Gilman High School - Gilmanac Yearbook (Northeast Harbor, ME)

 - Class of 1948

Page 1 of 146


Gilman High School - Gilmanac Yearbook (Northeast Harbor, ME) online yearbook collection, 1948 Edition, Cover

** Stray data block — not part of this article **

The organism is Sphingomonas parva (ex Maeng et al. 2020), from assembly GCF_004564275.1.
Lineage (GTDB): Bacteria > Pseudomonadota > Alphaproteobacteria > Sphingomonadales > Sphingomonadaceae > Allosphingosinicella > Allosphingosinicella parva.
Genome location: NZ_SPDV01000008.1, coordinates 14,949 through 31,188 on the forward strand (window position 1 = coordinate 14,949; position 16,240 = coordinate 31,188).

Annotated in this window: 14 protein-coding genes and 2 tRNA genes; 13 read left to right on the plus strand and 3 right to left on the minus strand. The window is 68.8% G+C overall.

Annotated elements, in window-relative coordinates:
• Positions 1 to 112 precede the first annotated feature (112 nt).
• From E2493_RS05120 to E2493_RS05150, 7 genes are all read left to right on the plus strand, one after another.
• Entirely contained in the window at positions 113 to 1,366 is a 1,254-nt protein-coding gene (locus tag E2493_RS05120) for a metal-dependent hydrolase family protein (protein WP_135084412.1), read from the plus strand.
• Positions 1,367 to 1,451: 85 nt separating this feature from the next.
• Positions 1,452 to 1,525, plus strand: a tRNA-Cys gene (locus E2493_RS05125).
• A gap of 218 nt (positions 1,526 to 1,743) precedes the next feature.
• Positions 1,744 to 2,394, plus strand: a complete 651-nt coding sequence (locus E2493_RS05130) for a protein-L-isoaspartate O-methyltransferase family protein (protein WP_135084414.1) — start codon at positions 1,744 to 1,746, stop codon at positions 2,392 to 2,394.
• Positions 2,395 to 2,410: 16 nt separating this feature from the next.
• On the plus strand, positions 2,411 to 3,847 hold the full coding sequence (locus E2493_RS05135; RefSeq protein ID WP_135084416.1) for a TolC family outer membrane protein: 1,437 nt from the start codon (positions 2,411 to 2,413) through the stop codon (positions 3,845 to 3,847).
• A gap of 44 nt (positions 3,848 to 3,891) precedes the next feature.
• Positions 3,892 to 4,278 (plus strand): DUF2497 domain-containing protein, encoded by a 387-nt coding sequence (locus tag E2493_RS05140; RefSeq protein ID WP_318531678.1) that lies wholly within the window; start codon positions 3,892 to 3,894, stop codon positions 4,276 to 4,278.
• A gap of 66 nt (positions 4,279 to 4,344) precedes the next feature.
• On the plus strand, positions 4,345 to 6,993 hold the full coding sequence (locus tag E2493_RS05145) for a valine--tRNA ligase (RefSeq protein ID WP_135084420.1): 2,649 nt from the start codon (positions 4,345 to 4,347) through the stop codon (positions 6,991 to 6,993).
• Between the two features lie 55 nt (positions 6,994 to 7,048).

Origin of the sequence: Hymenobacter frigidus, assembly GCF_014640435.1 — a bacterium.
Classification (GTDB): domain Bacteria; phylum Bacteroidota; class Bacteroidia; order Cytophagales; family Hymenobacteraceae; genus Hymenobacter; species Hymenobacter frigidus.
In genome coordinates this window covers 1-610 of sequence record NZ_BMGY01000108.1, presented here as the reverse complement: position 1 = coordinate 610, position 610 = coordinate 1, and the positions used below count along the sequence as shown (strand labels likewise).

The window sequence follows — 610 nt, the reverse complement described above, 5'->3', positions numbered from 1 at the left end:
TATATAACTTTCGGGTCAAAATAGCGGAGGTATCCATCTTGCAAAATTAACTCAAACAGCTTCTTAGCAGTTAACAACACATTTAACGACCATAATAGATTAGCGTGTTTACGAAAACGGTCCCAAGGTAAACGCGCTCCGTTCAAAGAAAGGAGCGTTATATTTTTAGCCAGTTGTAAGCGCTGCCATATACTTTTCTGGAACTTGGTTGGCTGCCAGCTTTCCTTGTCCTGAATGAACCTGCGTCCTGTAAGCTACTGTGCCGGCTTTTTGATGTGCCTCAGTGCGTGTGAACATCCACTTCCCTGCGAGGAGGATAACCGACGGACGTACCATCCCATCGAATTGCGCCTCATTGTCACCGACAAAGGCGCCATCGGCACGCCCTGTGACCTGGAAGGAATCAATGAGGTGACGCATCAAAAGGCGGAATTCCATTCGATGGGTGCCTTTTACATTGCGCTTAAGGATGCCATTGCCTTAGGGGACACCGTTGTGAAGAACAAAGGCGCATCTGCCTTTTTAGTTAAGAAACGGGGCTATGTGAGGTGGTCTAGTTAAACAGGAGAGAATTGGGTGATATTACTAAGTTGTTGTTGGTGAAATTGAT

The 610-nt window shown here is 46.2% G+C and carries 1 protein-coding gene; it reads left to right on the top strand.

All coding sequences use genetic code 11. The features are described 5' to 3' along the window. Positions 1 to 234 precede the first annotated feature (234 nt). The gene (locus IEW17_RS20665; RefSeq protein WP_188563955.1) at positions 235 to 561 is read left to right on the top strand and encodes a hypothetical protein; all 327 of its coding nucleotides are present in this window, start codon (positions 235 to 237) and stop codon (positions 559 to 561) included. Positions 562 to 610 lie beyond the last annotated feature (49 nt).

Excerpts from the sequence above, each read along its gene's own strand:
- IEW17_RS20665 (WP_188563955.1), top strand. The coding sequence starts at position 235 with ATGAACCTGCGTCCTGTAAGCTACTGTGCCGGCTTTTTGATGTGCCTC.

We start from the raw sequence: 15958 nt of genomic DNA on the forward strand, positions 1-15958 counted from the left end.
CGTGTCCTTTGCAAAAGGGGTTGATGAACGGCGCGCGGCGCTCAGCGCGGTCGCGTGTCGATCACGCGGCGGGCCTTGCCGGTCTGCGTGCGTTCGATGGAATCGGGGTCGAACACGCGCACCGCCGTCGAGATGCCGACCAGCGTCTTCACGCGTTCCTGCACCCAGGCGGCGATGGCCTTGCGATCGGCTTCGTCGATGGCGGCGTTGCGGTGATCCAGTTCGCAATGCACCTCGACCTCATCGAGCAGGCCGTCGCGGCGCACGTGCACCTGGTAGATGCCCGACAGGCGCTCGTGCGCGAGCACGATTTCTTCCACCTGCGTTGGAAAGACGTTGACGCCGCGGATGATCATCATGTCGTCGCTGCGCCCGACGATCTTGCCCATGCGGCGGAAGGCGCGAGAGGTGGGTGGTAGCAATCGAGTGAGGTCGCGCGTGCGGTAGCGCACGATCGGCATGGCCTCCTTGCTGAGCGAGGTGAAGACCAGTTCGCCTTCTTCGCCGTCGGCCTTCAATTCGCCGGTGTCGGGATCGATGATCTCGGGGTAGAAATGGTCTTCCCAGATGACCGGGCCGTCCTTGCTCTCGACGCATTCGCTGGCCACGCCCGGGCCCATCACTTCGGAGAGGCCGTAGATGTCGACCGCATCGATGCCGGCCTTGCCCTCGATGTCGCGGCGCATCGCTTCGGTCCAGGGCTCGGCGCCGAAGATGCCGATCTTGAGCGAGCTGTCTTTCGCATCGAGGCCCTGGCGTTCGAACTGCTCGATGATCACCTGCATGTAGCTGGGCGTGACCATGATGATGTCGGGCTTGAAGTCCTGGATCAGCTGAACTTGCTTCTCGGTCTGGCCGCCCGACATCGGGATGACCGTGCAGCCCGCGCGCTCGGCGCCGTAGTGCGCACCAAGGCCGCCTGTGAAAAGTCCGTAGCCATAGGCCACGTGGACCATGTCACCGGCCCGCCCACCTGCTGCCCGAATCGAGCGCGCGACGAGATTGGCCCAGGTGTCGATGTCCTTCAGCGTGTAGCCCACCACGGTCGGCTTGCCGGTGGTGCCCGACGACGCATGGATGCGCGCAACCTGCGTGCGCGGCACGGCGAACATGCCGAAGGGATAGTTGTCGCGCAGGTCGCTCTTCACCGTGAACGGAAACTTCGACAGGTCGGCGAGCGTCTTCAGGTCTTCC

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Text from Pages 1 - 146 of the 1948 volume: